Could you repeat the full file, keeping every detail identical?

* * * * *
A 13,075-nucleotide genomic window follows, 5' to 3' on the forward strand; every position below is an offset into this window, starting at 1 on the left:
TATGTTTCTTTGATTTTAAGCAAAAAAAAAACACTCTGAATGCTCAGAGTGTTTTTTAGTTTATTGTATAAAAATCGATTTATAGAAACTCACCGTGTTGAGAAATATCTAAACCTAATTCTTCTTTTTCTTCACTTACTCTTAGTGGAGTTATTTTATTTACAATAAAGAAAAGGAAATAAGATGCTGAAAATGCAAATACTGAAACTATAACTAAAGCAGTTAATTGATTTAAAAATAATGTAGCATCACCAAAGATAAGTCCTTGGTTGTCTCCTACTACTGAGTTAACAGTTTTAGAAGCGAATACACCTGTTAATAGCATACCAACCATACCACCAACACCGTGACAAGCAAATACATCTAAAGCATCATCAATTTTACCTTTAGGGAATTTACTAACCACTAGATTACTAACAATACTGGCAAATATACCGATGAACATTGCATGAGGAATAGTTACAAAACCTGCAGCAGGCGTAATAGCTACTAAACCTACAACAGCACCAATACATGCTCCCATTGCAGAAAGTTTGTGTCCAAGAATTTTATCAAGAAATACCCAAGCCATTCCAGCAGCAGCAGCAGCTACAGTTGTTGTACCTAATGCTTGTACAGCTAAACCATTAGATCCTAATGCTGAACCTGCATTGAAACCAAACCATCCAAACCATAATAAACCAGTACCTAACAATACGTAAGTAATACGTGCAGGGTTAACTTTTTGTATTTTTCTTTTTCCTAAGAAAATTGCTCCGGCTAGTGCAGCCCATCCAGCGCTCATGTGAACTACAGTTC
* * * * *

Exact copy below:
A 13,075-nucleotide genomic window follows, 5' to 3' on the forward strand; every position below is an offset into this window, starting at 1 on the left:
TATGTTTCTTTGATTTTAAGCAAAAAAAAAACACTCTGAATGCTCAGAGTGTTTTTTAGTTTATTGTATAAAAATCGATTTATAGAAACTCACCGTGTTGAGAAATATCTAAACCTAATTCTTCTTTTTCTTCACTTACTCTTAGTGGAGTTATTTTATTTACAATAAAGAAAAGGAAATAAGATGCTGAAAATGCAAATACTGAAACTATAACTAAAGCAGTTAATTGATTTAAAAATAATGTAGCATCACCAAAGATAAGTCCTTGGTTGTCTCCTACTACTGAGTTAACAGTTTTAGAAGCGAATACACCTGTTAATAGCATACCAACCATACCACCAACACCGTGACAAGCAAATACATCTAAAGCATCATCAATTTTACCTTTAGGGAATTTACTAACCACTAGATTACTAACAATACTGGCAAATATACCGATGAACATTGCATGAGGAATAGTTACAAAACCTGCAGCAGGCGTAATAGCTACTAAACCTACAACAGCACCAATACATGCTCCCATTGCAGAAAGTTTGTGTCCAAGAATTTTATCAAGAAATACCCAAGCCATTCCAGCAGCAGCAGCAGCTACAGTTGTTGTACCTAATGCTTGTACAGCTAAACCATTAGATCCTAATGCTGAACCTGCATTGAAACCAAACCATCCAAACCATAATAAACCAGTACCTAACAATACGTAAGTAATACGTGCAGGGTTAACTTTTTGTATTTTTCTTTTTCCTAAGAAAATTGCTCCGGCTAGTGCAGCCCATCCAGCGCTCATGTGAACTACAGTTC